Can the same marketing panache used to move antiques, artwork and estate collections at indoor auctions be used successfully to hawk homes?
Sandra Blaker, a Columbia resident with experience in the real estate and auction fields, thinks so. She is one of a small, but growing number of people in the real estate industry locally and nationwide to use the auction as a way to move homes.
"The same principals that are used to auction fine arts and furniture can easily apply to selling homes," said Ms. Blaker.
Her new Columbia-based venture, Accelerated Marketing Services, plans to find out just how well the concept works when it conducts its first auction of homes beginning at 11 a.m. Feb. 25 at the Pikesville Hilton.
Packaging several properties into one auction event is an established sales technique for commercial real estate, and that method has begun to spill over into the residential market.
In November, for example, Long & Foster Real Estate Inc., one of the region's largest real estate companies, auctioned 104 properties in a four-day residential auction in Baltimore, Washington and Northern Virginia.
So far, Ms. Blaker's new company has 10 homes signed up for next month's auction, most of them in Baltimore City and Baltimore County. She expects to have at least 25 the day of the auction, citing strong interest from real estate companies looking to spur business in a stagnant market.
"Getting a lot of people in one room generates excitement, and that's the key to getting prices to go way up," said Ms. Blaker.
'An innovative approach'
Michael McNamara, an Elkridge resident whose three-bedroom town home has been on the market for six months, is among those who have turned to Ms. Blaker's company for help.
"The market is still really slow, and this looked like an innovative approach to get lookers and, hopefully, a buyer," said Mr. McNamara. "If nothing else, it will give the home additional exposure."
Like all sellers placing their properties in the auction event, Mr. McNamara can set a minimum bid for which he is willing to let his property be sold; in his case he hopes to get about $111,000 for the house, which he purchased in 1989.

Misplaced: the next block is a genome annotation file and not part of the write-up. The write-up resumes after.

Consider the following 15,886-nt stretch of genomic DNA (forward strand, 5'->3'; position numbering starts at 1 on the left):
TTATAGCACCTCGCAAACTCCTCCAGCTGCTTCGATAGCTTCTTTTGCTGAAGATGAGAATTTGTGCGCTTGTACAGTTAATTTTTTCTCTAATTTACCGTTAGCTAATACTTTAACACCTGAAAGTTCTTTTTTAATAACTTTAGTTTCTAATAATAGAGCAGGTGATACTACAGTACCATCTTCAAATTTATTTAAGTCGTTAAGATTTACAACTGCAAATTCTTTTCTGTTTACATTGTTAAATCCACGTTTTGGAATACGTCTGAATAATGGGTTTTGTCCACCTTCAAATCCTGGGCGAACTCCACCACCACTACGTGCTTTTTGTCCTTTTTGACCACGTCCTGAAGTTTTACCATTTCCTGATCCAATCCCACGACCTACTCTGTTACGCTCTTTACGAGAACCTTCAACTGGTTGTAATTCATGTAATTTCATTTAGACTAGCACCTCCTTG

If his home sells, Mr. McNamara will save about 5 percent to 7 percent of the sale price that he otherwise would have had to pay as a sales commission to his real estate broker.
Successful buyers at the auction will have to pay what's known as a "buyer's premium" on top of the sales price.
10% buyer's premium
Accelerated Marketing plans to charge a buyer's premium of 10 percent of the sales price. Half will go to the listing agent or broker and half will go to the auction company, Ms. Blaker said.
To move sales along, the company has lined up several mortgage companies to pre-qualify prospective buyers before and at the event so they know just how much money they can afford to bid. All bidders would have to be pre-qualified by one of the lenders or on their own ahead of time, she said.
Bidders also must have on hand a certified check for $1,000 for a nonreturnable deposit should they successfully bid on a home.
Accelerated Marketing plans to have assistants on the floor to answer questions, and title companies on hand to schedule a settlement date.
"It's set up to be very simple: one-stop shopping for the buyer," Ms. Blaker said.
Jan Tarnow, the Chicago-based auction manager for the National Association of Realtors, says becoming pre-qualified by a mortgage lender is important for a good reason.
"The bidding can get hot and heavy and they can get caught up in the excitement and go over what they can afford," she said.
"The best thing to do is to go in with a bottom-line figure and stick with that."
A down market
Elsewhere in the nation, the mass indoor home auction event has been used with increasing success for some time, said Ms. Tarnow.
Subdivision developers, in particular, use it in the Chicago area to open or close out sales in a new community, she said. "Even in a down market, it can generate a lot of interest," she said.